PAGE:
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In the first phase of the project partnerships were strengthened with various protection organizations for children and adolescents. (Jesuit Refugee Service Venezuela)

(Bogota) October 11, 2012 — Last month the Jesuit Refugee Service Latin America & Caribbean regional office began the project Prevention of violence and restoration of rights of displaced persons and refugees on the Colombian-Venezuelan border; the project is supported by the Alboan Foundation and the Basque government of Spain. 

This project aims to continue the work done previously by JRS in the border towns of Barrancabermeja, San Pablo and Cucuta, in Colombia, and Ureña and El Nula, in Venezuela. In these areas, JRS provides comprehensive accompaniment and support, from a bi-national perspective, to thousands of displaced or refugee women, men, boys, girls and adolescents.

According to the Consultancy for Human Rights and Displacement (CODHES), the actual number of people who have been internally displaced by the Colombian conflict since the mid-1980s surpasses five million. In addition, more than 600,000 people have crossed the border into neighboring countries as refugees.

According to figures from the United Nations High Commissioner for Refugees (UNHCR), 54,965 refugees, mostly from Colombia, live in Ecuador. In Panama, there are 15,000 people in need of international protection. In Brazil, the number has grown by 300% in the last two years, and in Venezuela, there are more than 200,000 people in need of international protection.

In Venezuela, one of the protection gaps is the denial of refugee status or difficulty accessing the determination process, resulting in full violation of human rights. In Colombia, displacements continue and people are not able to access durable solutions that would allow them to live in dignity. This project aims to strengthen the capacity of these people to advocate for and exercise their human rights before the relevant authorities, supported by strong grassroots organizations.  

Another problem present in the region is the risk of children and young people becoming involved in different manifestations of the armed conflict, which often results in them dropping out of school and in the loss of family structure. Having identified this problem, the project will also be implemented through community education.

In addition, there will be regional research and advocacy activities that, combined with awareness-raising, communication and education activities, will make known the situation in which the victims of the conflict live, facilitate their integration into host communities, and prevent violence.

A Look Back

The first phase of the project took place from 2010-2011. During this time, refugees and displaced persons (RDP) learned about their rights, as well as ways in which they could demand that those rights be enforced.   

In total 2574 RDP were identified, treated and supported in five border towns. 1,856 people (62% women) received emergency humanitarian assistance, and legal and psychosocial care. More than 1,235 people (52% women), including both community leaders and RDP, participated in 95 capacity-building trainings and coordination meetings to strengthen protection mechanisms, promote their rights and support the local integration processes.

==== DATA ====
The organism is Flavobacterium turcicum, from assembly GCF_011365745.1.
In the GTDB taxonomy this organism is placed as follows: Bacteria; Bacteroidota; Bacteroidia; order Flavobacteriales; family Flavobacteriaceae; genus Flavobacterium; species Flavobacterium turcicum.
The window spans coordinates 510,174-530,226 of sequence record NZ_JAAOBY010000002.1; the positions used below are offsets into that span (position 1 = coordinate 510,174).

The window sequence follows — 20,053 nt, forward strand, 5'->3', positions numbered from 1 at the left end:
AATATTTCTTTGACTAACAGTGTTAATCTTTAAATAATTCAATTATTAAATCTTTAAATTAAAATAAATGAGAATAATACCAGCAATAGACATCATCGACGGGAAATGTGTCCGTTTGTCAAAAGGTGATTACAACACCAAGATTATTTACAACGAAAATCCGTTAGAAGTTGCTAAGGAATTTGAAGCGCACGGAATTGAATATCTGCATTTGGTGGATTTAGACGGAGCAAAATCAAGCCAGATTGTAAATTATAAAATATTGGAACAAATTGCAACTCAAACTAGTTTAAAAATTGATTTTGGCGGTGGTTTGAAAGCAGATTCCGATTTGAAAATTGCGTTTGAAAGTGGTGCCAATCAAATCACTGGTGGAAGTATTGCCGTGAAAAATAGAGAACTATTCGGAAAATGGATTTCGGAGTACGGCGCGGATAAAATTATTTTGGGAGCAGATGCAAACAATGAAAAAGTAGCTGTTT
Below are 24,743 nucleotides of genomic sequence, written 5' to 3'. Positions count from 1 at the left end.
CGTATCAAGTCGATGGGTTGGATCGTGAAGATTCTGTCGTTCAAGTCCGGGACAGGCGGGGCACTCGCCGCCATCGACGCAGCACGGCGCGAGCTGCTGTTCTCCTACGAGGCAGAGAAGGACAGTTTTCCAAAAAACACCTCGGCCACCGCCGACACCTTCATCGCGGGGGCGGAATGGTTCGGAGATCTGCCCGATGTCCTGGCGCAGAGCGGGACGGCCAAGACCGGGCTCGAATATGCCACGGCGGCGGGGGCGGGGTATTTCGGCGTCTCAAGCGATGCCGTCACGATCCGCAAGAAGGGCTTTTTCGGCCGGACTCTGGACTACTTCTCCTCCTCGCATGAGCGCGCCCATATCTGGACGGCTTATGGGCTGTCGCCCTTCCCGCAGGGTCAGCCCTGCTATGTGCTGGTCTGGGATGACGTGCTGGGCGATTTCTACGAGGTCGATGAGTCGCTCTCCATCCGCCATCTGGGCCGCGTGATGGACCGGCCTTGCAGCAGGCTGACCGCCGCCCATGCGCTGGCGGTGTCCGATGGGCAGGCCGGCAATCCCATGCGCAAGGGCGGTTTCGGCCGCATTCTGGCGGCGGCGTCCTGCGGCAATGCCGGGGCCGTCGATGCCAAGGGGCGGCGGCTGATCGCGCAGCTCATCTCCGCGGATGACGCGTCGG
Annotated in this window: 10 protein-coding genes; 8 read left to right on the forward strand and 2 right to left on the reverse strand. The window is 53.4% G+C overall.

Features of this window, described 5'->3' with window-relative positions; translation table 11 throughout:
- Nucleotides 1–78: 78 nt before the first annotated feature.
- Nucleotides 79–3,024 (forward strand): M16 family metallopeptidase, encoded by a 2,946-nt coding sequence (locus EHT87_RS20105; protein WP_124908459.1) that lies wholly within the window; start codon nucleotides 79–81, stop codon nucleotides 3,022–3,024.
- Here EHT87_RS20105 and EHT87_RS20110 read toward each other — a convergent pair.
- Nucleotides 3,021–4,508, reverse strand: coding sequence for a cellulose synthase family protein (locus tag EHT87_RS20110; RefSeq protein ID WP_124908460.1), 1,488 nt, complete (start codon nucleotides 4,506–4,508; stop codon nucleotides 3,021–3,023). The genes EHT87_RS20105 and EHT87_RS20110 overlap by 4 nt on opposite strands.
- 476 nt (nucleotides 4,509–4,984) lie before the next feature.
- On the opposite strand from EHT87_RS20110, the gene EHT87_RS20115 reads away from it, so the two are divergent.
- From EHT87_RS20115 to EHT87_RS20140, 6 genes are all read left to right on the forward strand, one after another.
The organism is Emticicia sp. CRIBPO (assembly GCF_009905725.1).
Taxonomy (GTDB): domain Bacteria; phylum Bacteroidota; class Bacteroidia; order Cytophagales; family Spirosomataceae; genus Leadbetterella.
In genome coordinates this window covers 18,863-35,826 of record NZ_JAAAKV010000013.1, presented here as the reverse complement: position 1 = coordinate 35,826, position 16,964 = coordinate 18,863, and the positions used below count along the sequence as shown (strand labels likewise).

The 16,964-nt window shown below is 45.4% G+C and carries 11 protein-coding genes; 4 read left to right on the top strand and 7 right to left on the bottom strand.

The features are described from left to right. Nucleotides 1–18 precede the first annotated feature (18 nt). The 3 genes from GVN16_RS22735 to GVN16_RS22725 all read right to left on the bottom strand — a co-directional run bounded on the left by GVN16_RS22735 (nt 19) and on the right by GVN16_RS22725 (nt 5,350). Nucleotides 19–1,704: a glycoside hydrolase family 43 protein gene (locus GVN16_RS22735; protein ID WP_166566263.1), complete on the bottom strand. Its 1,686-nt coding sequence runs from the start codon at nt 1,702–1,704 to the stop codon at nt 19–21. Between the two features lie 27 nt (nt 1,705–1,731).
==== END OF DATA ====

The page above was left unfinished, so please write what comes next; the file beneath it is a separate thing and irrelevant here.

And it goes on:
"Our support to families was integrated and comprehensive in order to ensure sustainability in Venezuela. This comprehensive support goes all the way from an initial interview, to granting a provisional document, locating and providing housing with the help of the International Organization for Migration, and providing access to education, health, micro-credit, legal counseling, and follow up each case,” says Ingrid Bournat, a psychologist in charge of the JRS team in Tachira, Venezuela.

With regard to work with public entities, JRS provided information about the status of refugees and displaced people to focus action, and ensure that it is based on an analysis of priorities. JRS also provided some training sessions for public servants and offered technical assistance with the design and implementation of policies, plans and programs for victims of forced migration.

The results of this first intervention allow JRS to track protection gaps and the available capacity to act in humanitarian situations on the border. Additionally, JRS conducted 75 actions to inform public opinion about the various issues affecting refugees and displaced people.  

At all times, the accompanied population was the driver of the development of all activities. Their willingness, support (many offered their homes to provide services and trainings), and guidance on new or unforeseen situations, catalyzed the formulation of new proposals or changes in existing interventions.

The ultimate goal is for these people to improve their living conditions, be empowered, and actively participate in the defense of their rights.


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